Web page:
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Catholic Charities of Southwestern Ohio Hope in the Time of Covid-19

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by Rebecca Sontag

“Where, God, do You need me right now?”

It is that simple yet incredibly profound prayer that has guided much of Tony Stieritz’s career thus far. It is a prayer that led him through his 14-year tenure as Director of Social Action for the Archdiocese of Cincinnati. It is also the prayer that brought him to Catholic Charities of Southwestern Ohio (CCSWO) as Chief Operating Officer (COO) in 2018.

And it was that ongoing discernment, following where Christ leads, that landed Stieritz in this current role as Chief Executive Officer (CEO) for Catholic Charities following the retirement of his predecessor, Ted Bergh.

It is difficult to imagine a more comprehensive introduction to Stieritz’s new position as CEO when considering his background. In his previous role as COO, he oversaw operations of the 11 charitable programs that Catholic Charities provides its clients; mental health services, mobile food pantries, support for refugees and assistance for immigrants and the elderly counted among
them. Additionally, Stieritz had about 18 months to form and forge solid relationships anchored in trust both with colleagues and community partners alike.

However, in between the time he accepted the position in February and officially started on April 6, the entire world radically changed. Stieritz’s prayer has never been about him, but about what God wants of him. The answer has consistently been to serve God by serving others. That is one thing this global pandemic did not change.

“What we are about at Catholic Charities is building a community of hope,” said Stieritz.

The community to which Stieritz refers to is far reaching, and it includes the life-giving and mission-sustaining donors – both large and small – who keep the doors open and the services available. It is the clients in need, young and old, black, brown and white, who desperately need these signs of God’s love in their lives. It is community partners, like the Freestore Foodbank, who help magnify the impact of Catholic Charities’ success. It is the men and women employed by Catholic Charities who work tirelessly during these uncertain times.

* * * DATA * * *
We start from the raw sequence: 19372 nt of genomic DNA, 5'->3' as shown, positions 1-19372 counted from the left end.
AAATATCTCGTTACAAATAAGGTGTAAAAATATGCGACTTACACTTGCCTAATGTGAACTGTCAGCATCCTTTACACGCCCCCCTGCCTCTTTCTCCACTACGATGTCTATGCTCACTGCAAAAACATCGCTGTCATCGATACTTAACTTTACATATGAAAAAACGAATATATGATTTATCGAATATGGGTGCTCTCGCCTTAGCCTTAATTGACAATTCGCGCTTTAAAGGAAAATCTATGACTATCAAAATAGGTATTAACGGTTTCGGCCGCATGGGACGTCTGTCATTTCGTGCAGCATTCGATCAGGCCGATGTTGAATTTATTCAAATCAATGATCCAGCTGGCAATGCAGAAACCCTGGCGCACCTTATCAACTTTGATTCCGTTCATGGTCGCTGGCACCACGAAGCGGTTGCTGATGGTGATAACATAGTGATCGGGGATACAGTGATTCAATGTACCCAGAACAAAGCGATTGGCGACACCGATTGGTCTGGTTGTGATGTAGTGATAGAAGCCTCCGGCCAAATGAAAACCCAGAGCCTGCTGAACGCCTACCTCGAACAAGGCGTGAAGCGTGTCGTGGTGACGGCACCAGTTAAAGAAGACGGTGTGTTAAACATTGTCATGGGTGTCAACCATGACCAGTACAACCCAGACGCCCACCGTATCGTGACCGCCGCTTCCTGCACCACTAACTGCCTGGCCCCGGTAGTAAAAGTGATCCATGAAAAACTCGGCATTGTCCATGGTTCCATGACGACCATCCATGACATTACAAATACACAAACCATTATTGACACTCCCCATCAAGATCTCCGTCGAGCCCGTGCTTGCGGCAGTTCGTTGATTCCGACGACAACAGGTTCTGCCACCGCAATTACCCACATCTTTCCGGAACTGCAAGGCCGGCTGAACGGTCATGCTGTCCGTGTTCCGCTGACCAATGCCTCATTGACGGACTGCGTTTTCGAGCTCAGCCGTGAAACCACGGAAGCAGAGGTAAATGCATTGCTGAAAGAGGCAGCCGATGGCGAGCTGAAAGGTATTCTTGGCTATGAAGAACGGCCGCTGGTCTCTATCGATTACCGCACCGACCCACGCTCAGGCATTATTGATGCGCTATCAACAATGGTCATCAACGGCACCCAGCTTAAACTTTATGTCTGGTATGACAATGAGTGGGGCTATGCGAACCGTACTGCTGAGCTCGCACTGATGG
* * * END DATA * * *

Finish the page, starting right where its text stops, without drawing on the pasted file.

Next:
At this unusual moment in human history, CCSWO has shown itself to be nimble and creative as they adapt to continue serving those in need while acting as good stewards for their partners in mission – who include donors like you. Mobile food pantries, needed more now than ever, have been converted to drive-throughs to keep everyone safe. Care packages of food and diapers are being porch-dropped for moms and babies and therapists and social workers are using video chat and teleconferencing for casework and client support.

Resources are being smartly directed to critically pressing needs and the departments within CCSWO are not insulated from each other, but working together wherever they are needed to support not just the community, but each other as well.

COVID-19 will not last forever, but the lessons learned and some of these new ways of doing things will likely persist. Video conferencing and meetings will likely be part of the new normal. Drive-through food pantries may prove to be useful going forward as well. Most importantly, though, is what will not change.

“It is our determination. It is our spirit. It is our faith – that what we are doing is what Christ wants us to do. That’s what is going to keep Catholic Charities moving forward in the end. The more that people are connected, the stronger we are,” said Stieritz.

Tony Stieritz, new CEO at Catholic Charities Southwestern Ohio, takes the lead amidst the coronavirus pandemic.
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